Queen Elizabeth II by Pietro Annigoni in the ILN
Portrait of Queen Elizabeth II, Queen of the United Kingdom and Head of the Commonwealth (born 1926), by Pietro Annigoni 1953.
Pietro Annigoni (7 June 1910 to 28 October 1988) was an Italian portrait and fresco painter, who became world famous after painting Queen Elizabeth II in 1956.
His work bore the influence of Italian Renaissance portraiture, and was in contrast to the modernist and post-modernist artistic styles that dominated the middle and late twentieth century. He was known for his romantic portrayal of the young Queen Elizabeth II in 1956, as well as for his portraits of Pope John XXIII, US Presidents John F. Kennedy and Lyndon B. Johnson, the Shah and Empress of Iran, Princess Margaret and several other members of the British royal family.
Pietro Annigoni was chosen by TIME magazine to paint President of the United States John F. Kennedy for the (January 5) 1962 Person of the Year cover. The result was perhaps his worst portrait as Kennedy would not sit still and Annigoni had no time or inclination to satisfy Time magazine. Other TIME magazine covers that featured portraits by Annigoni were the issues of October 5, 1962 (Pope John XXIII), November 1, 1963 (Ludwig Erhard), and April 12, 1968 (Lyndon B. Johnson).
Other subjects around the world that Annigoni painted include HRH Prince Phillip and several other members of the House of Windsor as well as the shoemaker Salvatore Ferragamo, Florentine author Luigi Ugolini, ballet legend Dame Margot Fonteyn, British actress Julie Andrews, Russian ballet star Rudolf Nureyev, American actress and poet Vanna Bonta as a girl, and the Maharani Gayatri Devi of Jaipur. An outspoken artist who did not refrain from iconoclasm toward his perception of passing or superficial social trends, Annigoni wrote essays challenging modern art that disregarded the basic ability to draw. He alienated critics, who claimed his art was too representational, discounting the unique dramatic signature the artist brought to Renaissance tradition
© Mary Evans Picture Library 2015 - https://copyrighthub.org/s0/hub1/creation/maryevans/MaryEvansPictureID/10511403
The Army celebrate the birthday of their Queen
Pictured are members of the Household Cavalry Mounted Regiment (HCMR) on the Mall as the Army celebrate the birthday of their Queen.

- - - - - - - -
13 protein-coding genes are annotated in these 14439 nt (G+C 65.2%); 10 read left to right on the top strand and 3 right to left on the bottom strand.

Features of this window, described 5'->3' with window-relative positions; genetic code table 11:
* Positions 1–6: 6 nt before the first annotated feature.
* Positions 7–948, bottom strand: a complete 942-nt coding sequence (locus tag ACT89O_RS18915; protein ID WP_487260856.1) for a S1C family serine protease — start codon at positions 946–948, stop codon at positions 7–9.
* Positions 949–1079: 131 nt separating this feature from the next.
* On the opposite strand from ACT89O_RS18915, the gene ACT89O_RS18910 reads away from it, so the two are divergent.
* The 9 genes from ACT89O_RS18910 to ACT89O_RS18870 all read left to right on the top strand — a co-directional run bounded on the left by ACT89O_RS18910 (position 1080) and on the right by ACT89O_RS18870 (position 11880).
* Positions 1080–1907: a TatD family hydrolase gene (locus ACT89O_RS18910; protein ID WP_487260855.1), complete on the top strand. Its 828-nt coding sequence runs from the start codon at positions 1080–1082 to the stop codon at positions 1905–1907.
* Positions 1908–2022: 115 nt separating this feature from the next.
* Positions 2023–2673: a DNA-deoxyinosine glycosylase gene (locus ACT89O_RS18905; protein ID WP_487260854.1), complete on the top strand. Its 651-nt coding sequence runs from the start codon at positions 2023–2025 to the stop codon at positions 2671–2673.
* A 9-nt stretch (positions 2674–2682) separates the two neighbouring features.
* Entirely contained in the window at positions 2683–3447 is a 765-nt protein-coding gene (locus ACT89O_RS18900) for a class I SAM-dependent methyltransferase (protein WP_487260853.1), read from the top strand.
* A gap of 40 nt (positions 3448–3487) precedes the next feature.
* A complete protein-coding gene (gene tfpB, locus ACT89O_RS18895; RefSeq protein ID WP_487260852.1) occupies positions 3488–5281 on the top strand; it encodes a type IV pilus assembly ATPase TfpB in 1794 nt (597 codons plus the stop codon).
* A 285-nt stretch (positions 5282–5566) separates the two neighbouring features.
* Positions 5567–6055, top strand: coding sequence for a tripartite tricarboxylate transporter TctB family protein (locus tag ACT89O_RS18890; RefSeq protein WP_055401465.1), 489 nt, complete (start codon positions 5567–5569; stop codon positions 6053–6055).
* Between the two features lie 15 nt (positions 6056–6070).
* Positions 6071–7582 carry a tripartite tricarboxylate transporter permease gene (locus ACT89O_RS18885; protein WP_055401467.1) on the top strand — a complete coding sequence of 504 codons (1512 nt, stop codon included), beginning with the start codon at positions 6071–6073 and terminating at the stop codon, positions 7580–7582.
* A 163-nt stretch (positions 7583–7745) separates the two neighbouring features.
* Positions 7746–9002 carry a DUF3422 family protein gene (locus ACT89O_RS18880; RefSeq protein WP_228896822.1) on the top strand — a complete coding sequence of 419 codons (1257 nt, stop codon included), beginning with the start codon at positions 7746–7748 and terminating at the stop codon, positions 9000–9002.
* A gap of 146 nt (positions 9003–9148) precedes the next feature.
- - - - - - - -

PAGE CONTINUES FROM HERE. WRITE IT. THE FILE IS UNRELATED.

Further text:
All the Royal Colonels accompanied Her Majesty on parade with The Prince of Wales, The Duke of Cambridge, and The Princess Royal riding as part of the parade.
This year, the Colour being trooped in the presence of Her Majesty The Queen is that of the 1st Battalion Irish Guards, identified by the shamrock decorating the collars of their scarlet tunics and the distinctive blue plumes of St Patrick in their bearskin caps.
The Field Officer in Brigade Waiting, Lieutenant Colonel of the Irish Guards, will command the Parade from his horse Wellington. Before he marches his men off the square he will wish Her Majesty The happiest of birthdays from the officers and soldiers of the Household Division and The Kings Troop Royal Horse Artillery.
As well as the Irish Guards, there will be 242 Irish draught and cavalry horses on parade, and two English shire horses. Other units on parade will be Nijmegen Company Grenadier Guards, 7 Company Coldstream Guards, F Company Scots Guards and The Kings Troop Royal Horse Artillery. The Household Cavalry Mounted Regiment will provide the Sovereigns Escort with the Processional route on The Mall being street lined by the 1st Battalion Coldstream Guards. Personnel from the 1st Battalion Scots Guards Pipes and Drums, 1st Battalion Irish Guards Drums and Pipes, 1st Battalion Irish Guards Corps of Drums, 1st Battalion Coldstream Guards Corps of Drums, and the Bands of The Grenadier Guards, Coldstream Guards, Scots Guards, Irish Guards and the Welsh Guards, will play a programme of military and Irish themed music as if one
Cave painting of a boar, artwork
Cave painting of a boar. Artwork of a cave painting found on the roof of the Altamira Cave in northern Spain, which was inhabited during the the Upper Palaeolithic period (the final period of the Old Stone Age). It is thought that the cave was inhabited during two periods, one 18, 500 years ago, and another around 15, 000 years ago. The painting, which depicts a wild boar, dates from the latter period. It is over 60 centimetres long, and was made using materials such as charcoal, ochre and haematite. The cave was discovered in 1879. Artwork from the 1913 edition of Prehistoric Times (Sir John Lubbock)
© SHEILA TERRY/SCIENCE PHOTO LIBRARY